Head over Heels (ABBA song)

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"Head Over Heels"
Headoverheels.jpg
Single by ABBA
from the album The Visitors
A-side"The Visitors (double A-side)"
ReleasedFebruary 1982
Recorded2 September 1981 at Polar Music Studios
GenrePop, synthpop
Length3:45
LabelPolar Music
Songwriter(s)Benny Andersson
Björn Ulvaeus
Producer(s)Benny Andersson
Björn Ulvaeus
ABBA singles chronology
"When All Is Said and Done"
(1982)
"Head Over Heels"
(1982)
"The Visitors"
(1982)
Music video
"Head Over Heels" on YouTube

"Head Over Heels" is a 1981 song recorded by Swedish pop group ABBA, released as a single the following year. The song is the second track from their final studio album, The Visitors, and was released as a double A-side with the title track of that album.

History[edit]

"Head Over Heels", whose working title was "Tango", was written and composed by both Benny Andersson and Björn Ulvaeus. Agnetha Fältskog sang the lead vocals, singing about her "very good friend," played in the music video by Anni-Frid Lyngstad, an overactive high-society woman who rushes through the shops, with her hapless and exhausted husband (played by Ulvaeus) following behind. The song's video was the group's final clip directed by long-time collaborator Lasse Hallström.

As with the previous single "One of Us", Epic Records in the UK used a different picture sleeve from the standard one used in most countries.

The single itself was not released in the United States; it was accompanied as the B-side to another single "The Visitors" instead.[citation needed]

The sheet music has been released,[1] and the song has been choreographed for dance numbers.[2][3]

Reception[edit]

"Head Over Heels" was not a successful chart hit; the release came as the group's popularity was declining, and became ABBA's worst selling single since "I Do, I Do, I Do, I Do, I Do", seven years earlier.[4] It only managed to chart as high as #25 in the UK, breaking a run of 18 consecutive Top 10 hits (from "SOS" in October 1975 to "One of Us" in December 1981). This 18-hit run had equaled that of The Beatles, who had consecutive Top 10 hits from 1964 (with "A Hard Day's Night") to 1976 (with "Yesterday"), broken by "Back in the U.S.S.R.". Although "Head Over Heels" did experience Top 10 success in Belgium, the Netherlands, Austria and France, by this time, ABBA's chart domination was all but over, and the group effectively disbanded a year later. The track was excluded from their retrospective double LP The Singles: The First Ten Years, which was released later in 1982.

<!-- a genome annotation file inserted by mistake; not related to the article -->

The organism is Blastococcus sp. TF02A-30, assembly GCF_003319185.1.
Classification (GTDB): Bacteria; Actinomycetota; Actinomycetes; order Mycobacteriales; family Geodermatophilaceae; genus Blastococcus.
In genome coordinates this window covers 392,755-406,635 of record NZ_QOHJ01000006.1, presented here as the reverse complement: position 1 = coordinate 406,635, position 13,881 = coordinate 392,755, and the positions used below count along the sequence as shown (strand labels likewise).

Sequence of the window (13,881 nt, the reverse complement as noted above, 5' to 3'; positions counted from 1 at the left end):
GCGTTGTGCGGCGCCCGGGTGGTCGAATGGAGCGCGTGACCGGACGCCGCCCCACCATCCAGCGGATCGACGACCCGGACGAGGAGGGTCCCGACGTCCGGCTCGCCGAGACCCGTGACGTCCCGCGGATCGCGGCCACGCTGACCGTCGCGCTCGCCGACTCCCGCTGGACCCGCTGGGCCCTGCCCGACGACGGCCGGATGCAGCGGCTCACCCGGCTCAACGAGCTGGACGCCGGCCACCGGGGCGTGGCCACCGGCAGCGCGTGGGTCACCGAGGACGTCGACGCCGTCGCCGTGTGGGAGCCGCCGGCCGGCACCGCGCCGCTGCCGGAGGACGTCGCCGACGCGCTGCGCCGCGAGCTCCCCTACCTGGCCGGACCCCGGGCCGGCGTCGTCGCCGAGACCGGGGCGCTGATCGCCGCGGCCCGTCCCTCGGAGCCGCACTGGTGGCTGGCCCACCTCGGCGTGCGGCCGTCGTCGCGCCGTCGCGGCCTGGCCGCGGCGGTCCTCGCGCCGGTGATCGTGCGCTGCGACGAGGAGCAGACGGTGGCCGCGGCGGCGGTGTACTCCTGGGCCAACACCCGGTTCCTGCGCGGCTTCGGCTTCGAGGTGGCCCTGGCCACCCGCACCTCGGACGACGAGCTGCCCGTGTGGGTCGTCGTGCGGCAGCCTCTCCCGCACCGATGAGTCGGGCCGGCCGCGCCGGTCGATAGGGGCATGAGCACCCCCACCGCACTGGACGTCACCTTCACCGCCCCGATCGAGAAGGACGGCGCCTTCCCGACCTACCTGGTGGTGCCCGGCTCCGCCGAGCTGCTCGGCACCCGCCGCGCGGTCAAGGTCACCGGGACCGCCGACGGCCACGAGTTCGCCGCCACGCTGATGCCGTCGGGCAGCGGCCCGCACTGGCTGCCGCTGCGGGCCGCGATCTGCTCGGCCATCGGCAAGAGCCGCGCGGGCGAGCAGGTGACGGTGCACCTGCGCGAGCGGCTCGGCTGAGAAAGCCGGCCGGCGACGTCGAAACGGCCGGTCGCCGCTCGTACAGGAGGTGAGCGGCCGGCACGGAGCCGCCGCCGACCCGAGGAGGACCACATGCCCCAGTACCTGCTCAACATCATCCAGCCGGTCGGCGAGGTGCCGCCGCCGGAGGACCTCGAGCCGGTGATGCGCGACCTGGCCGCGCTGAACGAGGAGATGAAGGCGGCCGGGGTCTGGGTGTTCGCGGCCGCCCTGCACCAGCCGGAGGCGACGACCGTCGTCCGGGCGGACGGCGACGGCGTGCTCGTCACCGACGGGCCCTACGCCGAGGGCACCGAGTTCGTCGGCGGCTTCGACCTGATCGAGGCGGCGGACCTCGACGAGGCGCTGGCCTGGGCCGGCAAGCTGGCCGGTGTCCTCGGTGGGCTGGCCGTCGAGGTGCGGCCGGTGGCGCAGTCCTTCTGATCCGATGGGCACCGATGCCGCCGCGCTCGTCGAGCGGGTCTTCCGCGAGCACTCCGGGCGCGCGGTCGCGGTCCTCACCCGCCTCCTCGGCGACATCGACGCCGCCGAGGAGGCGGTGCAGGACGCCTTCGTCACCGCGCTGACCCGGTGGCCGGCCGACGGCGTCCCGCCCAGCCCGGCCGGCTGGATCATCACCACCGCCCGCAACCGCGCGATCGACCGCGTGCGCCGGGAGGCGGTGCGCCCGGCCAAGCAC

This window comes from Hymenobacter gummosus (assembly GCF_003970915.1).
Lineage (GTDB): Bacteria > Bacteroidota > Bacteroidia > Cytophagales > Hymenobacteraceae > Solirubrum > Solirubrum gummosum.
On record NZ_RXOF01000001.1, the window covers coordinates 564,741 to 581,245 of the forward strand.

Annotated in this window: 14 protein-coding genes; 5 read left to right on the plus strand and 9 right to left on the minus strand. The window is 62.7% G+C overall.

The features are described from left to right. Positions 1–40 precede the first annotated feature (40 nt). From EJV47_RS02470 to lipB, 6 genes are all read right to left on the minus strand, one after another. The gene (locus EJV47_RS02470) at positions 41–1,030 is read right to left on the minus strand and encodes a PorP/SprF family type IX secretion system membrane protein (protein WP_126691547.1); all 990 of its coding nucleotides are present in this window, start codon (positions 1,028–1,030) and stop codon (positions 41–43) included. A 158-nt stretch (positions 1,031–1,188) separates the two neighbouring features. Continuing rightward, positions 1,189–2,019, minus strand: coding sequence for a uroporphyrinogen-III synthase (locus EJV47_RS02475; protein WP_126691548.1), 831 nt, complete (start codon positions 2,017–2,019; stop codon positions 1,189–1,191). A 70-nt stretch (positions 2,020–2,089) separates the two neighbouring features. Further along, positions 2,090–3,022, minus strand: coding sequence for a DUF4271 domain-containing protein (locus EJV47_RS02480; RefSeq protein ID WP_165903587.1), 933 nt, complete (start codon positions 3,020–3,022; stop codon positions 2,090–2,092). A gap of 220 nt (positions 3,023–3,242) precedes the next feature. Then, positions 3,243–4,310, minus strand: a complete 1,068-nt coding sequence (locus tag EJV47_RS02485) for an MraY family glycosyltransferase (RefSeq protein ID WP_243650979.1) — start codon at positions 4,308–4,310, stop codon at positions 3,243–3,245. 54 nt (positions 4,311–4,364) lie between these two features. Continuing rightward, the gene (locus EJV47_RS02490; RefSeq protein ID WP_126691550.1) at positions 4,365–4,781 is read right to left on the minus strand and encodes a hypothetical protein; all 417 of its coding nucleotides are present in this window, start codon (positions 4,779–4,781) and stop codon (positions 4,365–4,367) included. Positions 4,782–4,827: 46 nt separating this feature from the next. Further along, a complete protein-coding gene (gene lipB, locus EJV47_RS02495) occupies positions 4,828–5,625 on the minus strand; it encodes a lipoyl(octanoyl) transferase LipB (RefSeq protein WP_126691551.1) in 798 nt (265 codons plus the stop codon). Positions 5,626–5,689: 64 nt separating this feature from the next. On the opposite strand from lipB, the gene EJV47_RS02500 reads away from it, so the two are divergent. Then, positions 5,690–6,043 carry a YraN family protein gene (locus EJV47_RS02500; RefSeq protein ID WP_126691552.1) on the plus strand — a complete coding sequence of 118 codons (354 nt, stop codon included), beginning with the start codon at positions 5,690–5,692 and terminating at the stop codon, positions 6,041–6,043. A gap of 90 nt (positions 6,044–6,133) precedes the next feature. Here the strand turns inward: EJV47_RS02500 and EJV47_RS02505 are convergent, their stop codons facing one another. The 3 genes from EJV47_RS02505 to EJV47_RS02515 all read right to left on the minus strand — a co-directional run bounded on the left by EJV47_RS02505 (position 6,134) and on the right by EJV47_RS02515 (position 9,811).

Chart performance[edit]

Chart (1982) Peak
position
Austrian Singles Chart 8
Belgian Singles Chart 2
UK Singles Chart[5] 25
Dutch Singles Chart 4
French Singles Chart 10
German Singles Chart 19
Irish Singles Chart 14
Polish Singles Chart 6
Swiss Singles Chart 18

Cover versions[edit]

  • A cover of the song by Finnish a cappella choral ensemble Rajaton can be found on their 2006 ABBA tribute album Rajaton Sings ABBA With Lahti Symphony Orchestra.
  • The song is covered on an ABBA tribute album presented by the San Juan Music Group.
  • The K&K Studio Singers recorded the song in Polish as "Dumna Jak Paw".
  • The German dance music project ZokZok based their 2002 club hit ZokZok 3 on the intro of this song.

References[edit]

  1. ^ "Head over Heels (ABBA)". Musicnotes.com. Retrieved 25 August 2014.
  2. ^ "Big Dave – Leicestershire: Awesome Linedancing". Docs.google.com. March 2007. Retrieved 25 August 2014.
  3. ^ "Bear City Dancers: Head over Heels". Docs.google.com. Retrieved 25 August 2014.
  4. ^ Oldham, A, Calder, T & Irvin, C: "ABBA: The Name of the Game", page 185. Sidgwick & Jackson, 1995
  5. ^ "Abba | full Official Chart History | Official Charts Company". www.officialcharts.com. Retrieved 2018-07-28.

External links[edit]